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Cosleeping Has Become More Common

Summary and Comment |
October 21, 2013

Cosleeping Has Become More Common

  1. Cornelius W. Van Niel, MD

The rate of infant bed sharing has doubled since 1993.

  1. Cornelius W. Van Niel, MD

The American Academy of Pediatrics strongly recommends against bed sharing for infants (JW Pediatr Adolesc Med Nov 16 2011). The National Infant Sleep Position Study conducted telephone surveys with caregivers of >1000 infants (median age, 4 months) each year since the start of the 1993 back-to-sleep campaign aimed at decreasing sudden infant death syndrome (SIDS). Caregivers were predominantly white (83%), older, and more educated than the general population.

Trends in Infant Bed Sharing as a Usual Practice.

Data depict 3-year moving average values for black, Hispanic, and white participants.

Credit: JAMA Pediatrics. Copyright © (2013) American Medical Association. All rights reserved.

The percentage of infants who usually shared a bed increased from 6.5% in 1993 to 13.5% in 2010. The increasing trend was significant in white, black, and Hispanic groups throughout the 18 study years. Adjusted odds ratios for bed sharing were significantly elevated in black versus white infants (3.47), Hispanic versus white infants (1.33), young (<8 weeks) versus older (≥16 weeks) infants (1.45), preterm versus term infants (1.41), infants in households with income <$20,000 versus ≥$50,000 (1.69), and infants whose mothers did not complete high school versus those who completed college (1.42). Receipt of physician advice on bed sharing was reported by 46% of caregivers. Compared with those receiving no advice, caregivers receiving advice discouraging bed sharing were 34% less likely, and caregivers receiving neutral advice were 38% more likely, to cosleep with their infants.

Comment

Despite guidelines to the contrary, cosleeping is on the rise, especially in black infants (39% in 2010), who have a higher incidence of SIDS than infants of other races/ethnicities. An editorialist notes the advantages of this often culturally important practice, and highlights controversy regarding the evidence linking cosleeping and SIDS. Families in my practice are going to cosleep for cultural reasons, and I focus my efforts on getting them to do it as safely as possible.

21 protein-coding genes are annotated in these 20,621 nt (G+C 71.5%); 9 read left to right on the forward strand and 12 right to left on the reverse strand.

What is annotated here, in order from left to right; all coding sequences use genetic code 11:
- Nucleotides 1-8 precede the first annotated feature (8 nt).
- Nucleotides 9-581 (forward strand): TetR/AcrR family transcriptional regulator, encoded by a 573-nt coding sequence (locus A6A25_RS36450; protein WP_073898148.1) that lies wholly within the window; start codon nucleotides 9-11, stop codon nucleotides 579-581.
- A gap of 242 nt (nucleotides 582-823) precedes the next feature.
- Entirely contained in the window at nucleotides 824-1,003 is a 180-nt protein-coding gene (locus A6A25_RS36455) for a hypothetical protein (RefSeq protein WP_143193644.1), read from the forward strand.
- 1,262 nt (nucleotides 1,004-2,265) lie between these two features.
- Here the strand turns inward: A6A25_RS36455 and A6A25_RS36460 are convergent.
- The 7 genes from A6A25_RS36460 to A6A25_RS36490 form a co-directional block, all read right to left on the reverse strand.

• Disclosures for Cornelius W. Van Niel, MD at time of publication Equity Covidien; Express Scripts; Johnson & Johnson; Merck

Citation(s):

Reader Comments (1)

Violeta Iotova, MD, PhD, DSc Physician, Pediatric Subspecialty, University Hospital "Sveta MArina", Varna, Bulgaria

Dear colleagues,
Thank you for paying attention to a matter that is bothering me for a certain period of time. I always ask parent for co-sleeping. This tendency is present not only in infants but up to 5-7 year old children. This practice leads to prolonged usage of diapers. Most of the times, children would sleep between parents. For me, this has to do with the generally changing attitude towards the up-bringing of children - more as friends, than as children. I have 25 years of pediatric practice, and I am also a mother to 2 grown-up children. To my view, it is completely unfair to youngsters to overload them with responsibilities, decision-making and all variety of other activities typical for adults! Pediatricians try on an individual basis to influence parents' conduct, but the time has come to use more powerful tools for that. Something that we considered so natural as parenting, needs now an approach and advertising - the faster, the better.
With best regards,
Violeta Iotova
Pediatric Endocrinologist

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